In the fall of 2019, The Village Church Dallas Northway launched as Northway Church. With the launch came a highly entrepreneurial and creative energy. What was necessarily more of a franchise and simple model of ministry gave way to a new opportunity for local ministry to Dallas with a new vision. Everyone was excited to lead in this newfound freedom.
With a mission of “making disciples of Jesus” and a vision, “that our city would encounter the truth, goodness and beauty of Jesus,” Northway emerged with twelve values that we hoped to solidify our identity as we sought to turn our mission into our vision. The values included: Scripture, Spirit, Worship, Equipping, Mobilization, Love, Justice, Unity, Generosity, Generations, Care, Community. With a lot of excitement, ambition and high ideals, we hit the ground running to see these values employed.
As we look back, we are grateful for our “Season of Twelve Values” because it showed the eagerness of Northway’s staff to aspire to accomplish much. But over time, through some helpful coaching, we were able to see that we simply had too many values. In explicitly trying to value so many things, we weren’t providing our church the clarity we needed to flourish in the most important things. We had to humble ourselves to see that no church can do everything well.
What did we learn? Churches have to prioritize what they believe is most important in their contexts and for their people. It’s great to have high ideals, but no church can be robust in every area of ministry practice. No one church can be the best of every church. In trying to be about everything, Northway needed to figure out our key priorities that would help our mission become our vision.
In early 2023, Northway leadership revisited our “We Statements,” a six part sermon series we delivered as the church stepped back into normalcy after COVID-19. In this series we listed six statements that conveyed a philosophy of how we wanted to make disciples: We believe, we gather, we belong, we serve, we train, and we send.
In reviewing the “We Statements”, leadership realized that four pillars defined the heart of what Northway was seeking to accomplish in getting from our mission to our vision. Also, seeing that “gather” could fold into “belong,” and “serve” was conveyed through “belonging” and “sending,” Northway leadership felt that four values could convey how we want to get from our mission to our vision. It was apparent that believing, belonging, training and sending were the values that most compelled our leadership and were most apparent in the ministries we sought to employ.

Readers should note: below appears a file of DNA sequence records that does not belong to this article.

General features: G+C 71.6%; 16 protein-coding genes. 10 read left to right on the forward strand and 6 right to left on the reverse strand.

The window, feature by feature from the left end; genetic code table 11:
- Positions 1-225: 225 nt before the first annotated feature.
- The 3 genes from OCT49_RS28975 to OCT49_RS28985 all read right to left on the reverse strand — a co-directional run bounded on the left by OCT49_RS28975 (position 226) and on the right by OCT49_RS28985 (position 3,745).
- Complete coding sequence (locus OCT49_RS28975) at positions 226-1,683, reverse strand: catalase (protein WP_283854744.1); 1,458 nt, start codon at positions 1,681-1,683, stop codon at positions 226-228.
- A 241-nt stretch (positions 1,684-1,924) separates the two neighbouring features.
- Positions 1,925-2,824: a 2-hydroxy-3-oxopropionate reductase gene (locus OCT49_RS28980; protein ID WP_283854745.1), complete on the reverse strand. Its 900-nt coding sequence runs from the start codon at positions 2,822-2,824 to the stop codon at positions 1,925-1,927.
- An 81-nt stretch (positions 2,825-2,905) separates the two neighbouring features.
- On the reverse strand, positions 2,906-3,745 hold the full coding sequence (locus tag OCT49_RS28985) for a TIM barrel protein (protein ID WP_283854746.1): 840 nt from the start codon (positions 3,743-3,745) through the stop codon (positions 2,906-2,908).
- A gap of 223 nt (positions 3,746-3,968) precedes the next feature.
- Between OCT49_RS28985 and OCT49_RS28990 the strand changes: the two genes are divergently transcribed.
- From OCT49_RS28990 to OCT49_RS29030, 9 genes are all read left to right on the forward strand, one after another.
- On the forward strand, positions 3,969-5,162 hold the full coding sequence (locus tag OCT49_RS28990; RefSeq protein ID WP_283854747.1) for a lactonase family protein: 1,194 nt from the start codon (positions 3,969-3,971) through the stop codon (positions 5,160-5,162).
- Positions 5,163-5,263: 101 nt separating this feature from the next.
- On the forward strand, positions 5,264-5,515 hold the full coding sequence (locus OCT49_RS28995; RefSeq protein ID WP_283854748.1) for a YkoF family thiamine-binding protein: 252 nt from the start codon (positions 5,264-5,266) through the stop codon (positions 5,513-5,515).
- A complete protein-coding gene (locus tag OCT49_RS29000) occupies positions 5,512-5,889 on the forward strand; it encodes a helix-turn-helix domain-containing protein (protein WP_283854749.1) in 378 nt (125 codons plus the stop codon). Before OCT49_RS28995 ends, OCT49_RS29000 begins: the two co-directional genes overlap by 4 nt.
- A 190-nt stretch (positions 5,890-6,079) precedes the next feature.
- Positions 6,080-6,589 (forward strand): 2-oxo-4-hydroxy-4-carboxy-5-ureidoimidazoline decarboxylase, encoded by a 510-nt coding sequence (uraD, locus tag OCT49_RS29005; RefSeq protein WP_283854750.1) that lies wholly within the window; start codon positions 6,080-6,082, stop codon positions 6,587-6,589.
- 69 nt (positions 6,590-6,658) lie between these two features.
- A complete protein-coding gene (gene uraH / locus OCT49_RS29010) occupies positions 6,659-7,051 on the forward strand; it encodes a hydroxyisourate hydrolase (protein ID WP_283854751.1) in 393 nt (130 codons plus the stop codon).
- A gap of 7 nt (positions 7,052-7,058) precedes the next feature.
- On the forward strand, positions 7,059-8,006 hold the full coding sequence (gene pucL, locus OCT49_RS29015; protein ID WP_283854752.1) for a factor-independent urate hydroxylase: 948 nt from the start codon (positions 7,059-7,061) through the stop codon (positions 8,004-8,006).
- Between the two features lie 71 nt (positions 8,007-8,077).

Northways elders and staff worked through these refined four values and felt a good bit of clarity and momentum. They gave us a sense of our true north in how we want to see our mission lived out and our vision fulfilled. It also provided clarity to ensure these values were driving our ministries and not our ministries driving our values. How would we describe these values?
We Believe: We make disciples with robust faith who are grounded in the knowledge, wisdom, and promises of Scripture
We Belong: We make disciples who live out the one-anothers of Scripture in authentic community with other believers
We Train: We make disciples who are growing to understand and apply the Scriptures to all of life
We Send: We make disciples who preach the gospel to their neighbors and extend the gospel to the nations
At the heart of all of our ministries is the hope to make these values explicit. In other words, gospel communities, training/sending, NextGen, care, connections, and worship all exist to make these values real in the life of our church in our hope to make disciples.
In clarifying our values, our hope is not to discount the manifestation of our original values. Rather, by embracing our limitations and focusing on what’s most important for us, we can move toward becoming the healthiest version of the church God wants us to be.
We hope this context is helpful for you in understanding Northway’s renewed values announced at Refresh in 2023. For more insight into this story and for a greater understanding of how we are working out our values across ministries, please listen to Shea & Matt's talk.
You can also find the NextGen Ministry Map and Training & Sending Visualization that Matt shared in his talk linked below.